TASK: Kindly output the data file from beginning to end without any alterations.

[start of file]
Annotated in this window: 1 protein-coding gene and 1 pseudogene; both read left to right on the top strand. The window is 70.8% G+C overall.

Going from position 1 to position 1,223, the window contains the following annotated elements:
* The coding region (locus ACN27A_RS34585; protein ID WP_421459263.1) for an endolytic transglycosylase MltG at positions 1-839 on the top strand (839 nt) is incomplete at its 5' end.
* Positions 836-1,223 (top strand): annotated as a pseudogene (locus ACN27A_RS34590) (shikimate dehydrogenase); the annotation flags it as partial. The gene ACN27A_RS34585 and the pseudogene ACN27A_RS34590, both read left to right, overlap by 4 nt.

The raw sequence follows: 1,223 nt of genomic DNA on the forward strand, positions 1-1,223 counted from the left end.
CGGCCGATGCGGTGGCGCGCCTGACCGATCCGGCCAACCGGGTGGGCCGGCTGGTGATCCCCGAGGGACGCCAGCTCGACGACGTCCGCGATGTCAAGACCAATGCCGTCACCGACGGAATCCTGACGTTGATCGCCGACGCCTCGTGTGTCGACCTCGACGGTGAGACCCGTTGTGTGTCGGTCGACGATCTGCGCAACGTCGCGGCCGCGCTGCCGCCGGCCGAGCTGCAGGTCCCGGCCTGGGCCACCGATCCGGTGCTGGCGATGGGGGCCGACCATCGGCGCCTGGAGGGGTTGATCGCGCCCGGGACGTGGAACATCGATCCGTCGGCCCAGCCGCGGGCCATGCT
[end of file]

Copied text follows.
Annotated in this window: 1 protein-coding gene and 1 pseudogene; both read left to right on the top strand. The window is 70.8% G+C overall.

Going from position 1 to position 1,223, the window contains the following annotated elements:
* The coding region (locus ACN27A_RS34585; protein ID WP_421459263.1) for an endolytic transglycosylase MltG at positions 1-839 on the top strand (839 nt) is incomplete at its 5' end.
* Positions 836-1,223 (top strand): annotated as a pseudogene (locus ACN27A_RS34590) (shikimate dehydrogenase); the annotation flags it as partial. The gene ACN27A_RS34585 and the pseudogene ACN27A_RS34590, both read left to right, overlap by 4 nt.

The raw sequence follows: 1,223 nt of genomic DNA on the forward strand, positions 1-1,223 counted from the left end.
CGGCCGATGCGGTGGCGCGCCTGACCGATCCGGCCAACCGGGTGGGCCGGCTGGTGATCCCCGAGGGACGCCAGCTCGACGACGTCCGCGATGTCAAGACCAATGCCGTCACCGACGGAATCCTGACGTTGATCGCCGACGCCTCGTGTGTCGACCTCGACGGTGAGACCCGTTGTGTGTCGGTCGACGATCTGCGCAACGTCGCGGCCGCGCTGCCGCCGGCCGAGCTGCAGGTCCCGGCCTGGGCCACCGATCCGGTGCTGGCGATGGGGGCCGACCATCGGCGCCTGGAGGGGTTGATCGCGCCCGGGACGTGGAACATCGATCCGTCGGCCCAGCCGCGGGCCATGCT